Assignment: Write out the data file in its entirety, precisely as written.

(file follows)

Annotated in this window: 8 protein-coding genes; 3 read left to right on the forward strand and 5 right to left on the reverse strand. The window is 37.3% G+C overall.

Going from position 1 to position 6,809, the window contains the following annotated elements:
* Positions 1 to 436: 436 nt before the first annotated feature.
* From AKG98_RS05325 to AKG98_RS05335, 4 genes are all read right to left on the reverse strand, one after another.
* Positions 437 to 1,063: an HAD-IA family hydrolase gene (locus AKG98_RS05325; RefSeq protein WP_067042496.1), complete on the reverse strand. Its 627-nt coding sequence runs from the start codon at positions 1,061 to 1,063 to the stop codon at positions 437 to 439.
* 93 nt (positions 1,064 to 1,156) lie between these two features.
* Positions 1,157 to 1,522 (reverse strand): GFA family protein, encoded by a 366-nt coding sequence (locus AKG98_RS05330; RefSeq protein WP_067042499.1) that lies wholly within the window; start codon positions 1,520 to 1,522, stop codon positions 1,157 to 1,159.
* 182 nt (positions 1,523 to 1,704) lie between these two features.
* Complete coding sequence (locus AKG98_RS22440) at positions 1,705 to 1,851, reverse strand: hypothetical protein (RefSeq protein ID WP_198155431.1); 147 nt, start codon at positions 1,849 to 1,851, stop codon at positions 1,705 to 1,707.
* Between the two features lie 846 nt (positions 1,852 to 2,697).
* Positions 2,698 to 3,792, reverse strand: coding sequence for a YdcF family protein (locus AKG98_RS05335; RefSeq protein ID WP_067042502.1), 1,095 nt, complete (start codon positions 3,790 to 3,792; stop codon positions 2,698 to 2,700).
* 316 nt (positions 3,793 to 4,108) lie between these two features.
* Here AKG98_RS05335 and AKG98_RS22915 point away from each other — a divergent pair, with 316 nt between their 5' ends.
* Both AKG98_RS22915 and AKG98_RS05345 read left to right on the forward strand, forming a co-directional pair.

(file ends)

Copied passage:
Annotated in this window: 8 protein-coding genes; 3 read left to right on the forward strand and 5 right to left on the reverse strand. The window is 37.3% G+C overall.

Going from position 1 to position 6,809, the window contains the following annotated elements:
* Positions 1 to 436: 436 nt before the first annotated feature.
* From AKG98_RS05325 to AKG98_RS05335, 4 genes are all read right to left on the reverse strand, one after another.
* Positions 437 to 1,063: an HAD-IA family hydrolase gene (locus AKG98_RS05325; RefSeq protein WP_067042496.1), complete on the reverse strand. Its 627-nt coding sequence runs from the start codon at positions 1,061 to 1,063 to the stop codon at positions 437 to 439.
* 93 nt (positions 1,064 to 1,156) lie between these two features.
* Positions 1,157 to 1,522 (reverse strand): GFA family protein, encoded by a 366-nt coding sequence (locus AKG98_RS05330; RefSeq protein WP_067042499.1) that lies wholly within the window; start codon positions 1,520 to 1,522, stop codon positions 1,157 to 1,159.
* 182 nt (positions 1,523 to 1,704) lie between these two features.
* Complete coding sequence (locus AKG98_RS22440) at positions 1,705 to 1,851, reverse strand: hypothetical protein (RefSeq protein ID WP_198155431.1); 147 nt, start codon at positions 1,849 to 1,851, stop codon at positions 1,705 to 1,707.
* Between the two features lie 846 nt (positions 1,852 to 2,697).
* Positions 2,698 to 3,792, reverse strand: coding sequence for a YdcF family protein (locus AKG98_RS05335; RefSeq protein ID WP_067042502.1), 1,095 nt, complete (start codon positions 3,790 to 3,792; stop codon positions 2,698 to 2,700).
* 316 nt (positions 3,793 to 4,108) lie between these two features.
* Here AKG98_RS05335 and AKG98_RS22915 point away from each other — a divergent pair, with 316 nt between their 5' ends.
* Both AKG98_RS22915 and AKG98_RS05345 read left to right on the forward strand, forming a co-directional pair.